There are some things, claims, and stories that are just so hard to believe sometimes that you had to ask for proof before you believe them. Some cynics won’t believe even after being presented with facts. Many things like this happened on the battlegrounds as well. They were so otherworldly and seemingly impossible that they sounded fake, but they aren’t. Wars and conflicts no doubt put human beings in the most extreme situations, and humans are often capable of overcoming and accomplishing remarkable things that we thought could only happen in movies. Here are some of these unbelievable warfare stories:

Daniel Inouye Lost A Hand Still Holding a Live Grenade

Daniel Inouye,
Daniel Inouye, senator from Hawaii. (United States Congress, Public domain, via Wikimedia Commons)

Former US Senator from Hawaii Daniel Inouye was a World War II veteran and a Medal of Honor recipient who fought in the 442nd Infantry Regiment. When the war broke out, Inouye had to fight his way from America’s discriminatory policies against the Japanese Americans before the government allowed them to enlist and be part of the military. When he did, he was sent to serve as a sniper in France and Italy, where he was soon promoted to 2nd lieutenant.

His most unbelievable action in combat came on April 21, 1945, when Lt. Inouye led his troops during an assault on the village of San Terenzo in Italy. His troops advanced on three German machine-gun nests and he was shot in the torso. Despite the injury, he still kept pushing forward, throwing grenades at the enemies while firing his submachine gun. He eventually was able to down two of the machine gun nests. He was about to approach the third nest, ready to throw the grenade from which he had just pulled the pin when a round fired by the enemy blew off his right arm.

When he looked, his severed hand was still holding the pinless grenade. Inouye immediately snatched it from the hand that was once his and then threw it at the last gun position, successfully eliminating him just before he passed out. He stayed on the battlefield for the next few hours, directing his troops as the attack went on. It was not until after nine hours that he arrived at the hospital.

Chips the Dog Captured Four Enemy Soldiers

Chips was a Shepherd-Collie-Husky mix originally owned by Edward Wren from Pleasantville, New York. During World War II, the US military called for citizens to volunteer their dogs for duty, and over 11,000 Americans answered the call. Chips’ owner was one of them. The dog was 3.5 years old when he was taken to the War Dog Training Center in Front Royal, Virginia, to be trained as a sentry dog. He was then assigned to his handler, Pvt. John P. Rowell. Rowell was part of the 3rd Infantry Division in North Africa, Sicily, Italy, Germany, and France.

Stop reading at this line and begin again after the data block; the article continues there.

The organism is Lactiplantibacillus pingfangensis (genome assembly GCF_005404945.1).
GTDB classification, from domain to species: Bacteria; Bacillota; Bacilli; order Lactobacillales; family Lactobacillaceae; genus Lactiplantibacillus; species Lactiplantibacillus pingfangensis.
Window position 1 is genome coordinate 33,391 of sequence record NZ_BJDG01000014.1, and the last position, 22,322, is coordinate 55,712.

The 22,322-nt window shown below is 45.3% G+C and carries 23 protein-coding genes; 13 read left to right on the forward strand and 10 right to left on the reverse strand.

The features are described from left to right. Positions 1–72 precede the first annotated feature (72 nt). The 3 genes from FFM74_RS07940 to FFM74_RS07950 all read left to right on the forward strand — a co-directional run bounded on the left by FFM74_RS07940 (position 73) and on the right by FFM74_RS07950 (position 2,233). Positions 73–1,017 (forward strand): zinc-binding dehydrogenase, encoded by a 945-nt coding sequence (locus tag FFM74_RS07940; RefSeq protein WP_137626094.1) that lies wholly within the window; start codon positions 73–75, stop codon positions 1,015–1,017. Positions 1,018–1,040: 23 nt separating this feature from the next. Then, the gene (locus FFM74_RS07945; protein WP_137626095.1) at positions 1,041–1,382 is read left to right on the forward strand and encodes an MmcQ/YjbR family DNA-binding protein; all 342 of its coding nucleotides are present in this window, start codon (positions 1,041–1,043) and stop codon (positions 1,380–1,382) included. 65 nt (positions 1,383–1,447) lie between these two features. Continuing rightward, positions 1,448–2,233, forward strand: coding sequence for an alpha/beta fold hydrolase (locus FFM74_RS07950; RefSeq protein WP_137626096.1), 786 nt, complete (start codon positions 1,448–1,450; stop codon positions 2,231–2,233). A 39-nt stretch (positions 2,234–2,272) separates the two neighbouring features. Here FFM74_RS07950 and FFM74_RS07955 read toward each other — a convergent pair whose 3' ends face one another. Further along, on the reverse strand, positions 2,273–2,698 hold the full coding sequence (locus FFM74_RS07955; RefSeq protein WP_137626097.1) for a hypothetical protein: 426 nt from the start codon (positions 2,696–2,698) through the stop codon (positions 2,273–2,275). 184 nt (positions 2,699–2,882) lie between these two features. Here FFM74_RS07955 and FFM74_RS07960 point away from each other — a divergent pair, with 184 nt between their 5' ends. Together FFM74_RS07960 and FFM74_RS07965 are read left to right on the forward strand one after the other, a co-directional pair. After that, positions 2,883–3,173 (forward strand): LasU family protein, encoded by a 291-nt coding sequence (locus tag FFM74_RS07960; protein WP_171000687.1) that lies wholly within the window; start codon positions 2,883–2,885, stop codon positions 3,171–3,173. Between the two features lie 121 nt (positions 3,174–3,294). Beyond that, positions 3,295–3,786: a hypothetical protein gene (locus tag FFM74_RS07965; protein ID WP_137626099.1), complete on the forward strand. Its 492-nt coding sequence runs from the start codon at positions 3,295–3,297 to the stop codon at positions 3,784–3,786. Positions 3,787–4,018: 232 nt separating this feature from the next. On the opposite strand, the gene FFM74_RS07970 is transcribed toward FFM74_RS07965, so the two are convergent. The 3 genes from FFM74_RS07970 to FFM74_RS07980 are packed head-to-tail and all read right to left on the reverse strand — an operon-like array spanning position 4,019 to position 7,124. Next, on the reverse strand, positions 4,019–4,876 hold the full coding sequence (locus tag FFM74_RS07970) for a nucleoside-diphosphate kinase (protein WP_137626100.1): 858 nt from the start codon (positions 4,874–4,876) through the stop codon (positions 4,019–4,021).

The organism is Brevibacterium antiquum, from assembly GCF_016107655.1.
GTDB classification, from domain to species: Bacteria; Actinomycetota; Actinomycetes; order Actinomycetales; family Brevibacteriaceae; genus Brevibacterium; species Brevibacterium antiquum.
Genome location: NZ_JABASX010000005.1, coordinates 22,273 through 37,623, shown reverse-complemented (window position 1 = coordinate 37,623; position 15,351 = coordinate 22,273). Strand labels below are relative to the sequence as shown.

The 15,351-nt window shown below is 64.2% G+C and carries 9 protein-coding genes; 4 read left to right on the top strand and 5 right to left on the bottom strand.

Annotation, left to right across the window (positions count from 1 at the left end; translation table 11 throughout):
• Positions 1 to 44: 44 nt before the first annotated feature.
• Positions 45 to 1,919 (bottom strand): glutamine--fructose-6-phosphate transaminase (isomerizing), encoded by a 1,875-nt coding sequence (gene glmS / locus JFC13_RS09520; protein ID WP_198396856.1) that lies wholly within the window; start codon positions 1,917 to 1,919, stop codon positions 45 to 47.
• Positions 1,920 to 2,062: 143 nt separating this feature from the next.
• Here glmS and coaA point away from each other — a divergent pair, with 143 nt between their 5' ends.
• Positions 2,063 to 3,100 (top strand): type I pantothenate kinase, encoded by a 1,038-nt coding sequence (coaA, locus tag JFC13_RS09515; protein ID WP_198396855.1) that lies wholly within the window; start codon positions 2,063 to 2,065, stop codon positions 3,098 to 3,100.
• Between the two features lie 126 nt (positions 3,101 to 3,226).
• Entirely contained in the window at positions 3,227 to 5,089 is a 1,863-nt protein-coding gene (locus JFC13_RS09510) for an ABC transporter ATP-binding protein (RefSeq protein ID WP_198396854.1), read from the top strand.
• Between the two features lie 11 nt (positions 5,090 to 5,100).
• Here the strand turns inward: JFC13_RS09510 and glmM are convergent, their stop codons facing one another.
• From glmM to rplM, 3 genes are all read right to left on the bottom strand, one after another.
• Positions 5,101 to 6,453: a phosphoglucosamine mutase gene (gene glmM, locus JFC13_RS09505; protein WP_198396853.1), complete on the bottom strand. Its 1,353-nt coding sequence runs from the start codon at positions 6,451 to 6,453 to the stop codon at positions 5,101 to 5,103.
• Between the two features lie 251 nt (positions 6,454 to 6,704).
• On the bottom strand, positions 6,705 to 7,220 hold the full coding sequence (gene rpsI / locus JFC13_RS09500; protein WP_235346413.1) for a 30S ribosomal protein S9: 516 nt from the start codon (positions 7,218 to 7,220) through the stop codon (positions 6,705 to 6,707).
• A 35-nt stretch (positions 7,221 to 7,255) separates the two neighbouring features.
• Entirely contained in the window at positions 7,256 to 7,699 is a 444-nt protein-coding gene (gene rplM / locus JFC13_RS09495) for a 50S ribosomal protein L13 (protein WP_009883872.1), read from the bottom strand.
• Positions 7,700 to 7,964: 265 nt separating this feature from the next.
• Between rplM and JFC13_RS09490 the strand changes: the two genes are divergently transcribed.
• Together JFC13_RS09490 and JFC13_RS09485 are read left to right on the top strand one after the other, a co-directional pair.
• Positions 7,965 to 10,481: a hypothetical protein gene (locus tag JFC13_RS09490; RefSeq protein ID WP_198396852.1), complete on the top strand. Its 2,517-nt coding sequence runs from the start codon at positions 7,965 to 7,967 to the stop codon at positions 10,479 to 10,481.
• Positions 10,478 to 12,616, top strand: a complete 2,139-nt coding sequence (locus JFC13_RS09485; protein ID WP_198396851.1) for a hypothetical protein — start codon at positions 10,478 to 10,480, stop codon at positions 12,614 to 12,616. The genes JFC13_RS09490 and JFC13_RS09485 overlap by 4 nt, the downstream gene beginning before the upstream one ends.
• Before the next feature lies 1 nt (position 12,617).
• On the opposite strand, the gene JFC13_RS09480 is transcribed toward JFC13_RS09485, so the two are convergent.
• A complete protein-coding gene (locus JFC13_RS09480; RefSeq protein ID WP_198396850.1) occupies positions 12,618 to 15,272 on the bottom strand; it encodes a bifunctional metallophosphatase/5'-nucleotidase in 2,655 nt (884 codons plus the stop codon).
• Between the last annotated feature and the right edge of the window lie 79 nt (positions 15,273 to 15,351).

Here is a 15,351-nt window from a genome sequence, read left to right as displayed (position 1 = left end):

Chips, the war dog
Chips, the war dog. (Cassowary ColorizationsCC BY 2.0, via Wikimedia Commons)

A year into his deployment, Chips was there during the invasion of Sicily when his handler was pinned down on the beach by a team of Italian machine gunners. He broke away from his leash and ran toward the enemy position. A single shot was heard, followed by an Italian gunner emerging with Chips biting his throat. He, along with three of the Italian gunners, was forced to surrender. On the other hand, Chips received a wound on his scalp and burns on his left eye and mouth. He continued fighting that day and helped capture ten more enemy troops. Chips made it out alive from the war zone and was able to return home to the Wren family after the war. Now, that’s a really good boy.

Adrian Carton de Wiart Pulling Off His Dangling Fingers

British General Adrian Carton de Wiart earned the moniker “the unkillable soldier” for reasons. De Wiart was a Belgian aristocrat who became a captain in the British army in 1915. Before that, he had already fought and survived the Boer War.

Sir Adrian Carton de Wiart by H. Walter Barnett. (H. Walter Barnett, Public domain, via Wikimedia Commons)

One night on the French battlefield of Ypres in WWI, his group of officers went too close to the enemy lines, and the Germans welcomed them with a barrage of bullets. De Wiart was hit in the hand, but he managed to scramble back to the rest of his group. His hand was bleeding so profusely that he had to take a fallen German’s scarf to try and stop the bleeding. He was brought to the dressing station, and the surgeons were unsure of what to do with the gory mess of his hand, as two of his fingers were dangling off, barely hanging. His palm was gone, as so the majority of his wrist. As he wrote in his memoir,

I asked the doctor to take my fingers off; he refused, so I pulled them off myself and felt absolutely no pain in doing it.

By December 1915, his hand had not shown any sign of healing, and it had to be amputated. Throughout the rest of his career, he would take several more bullets in his body, survive two plane crashes, and lose one eye. Sir Adrian was both one of the luckiest and unluckiest soldiers we have ever heard of.

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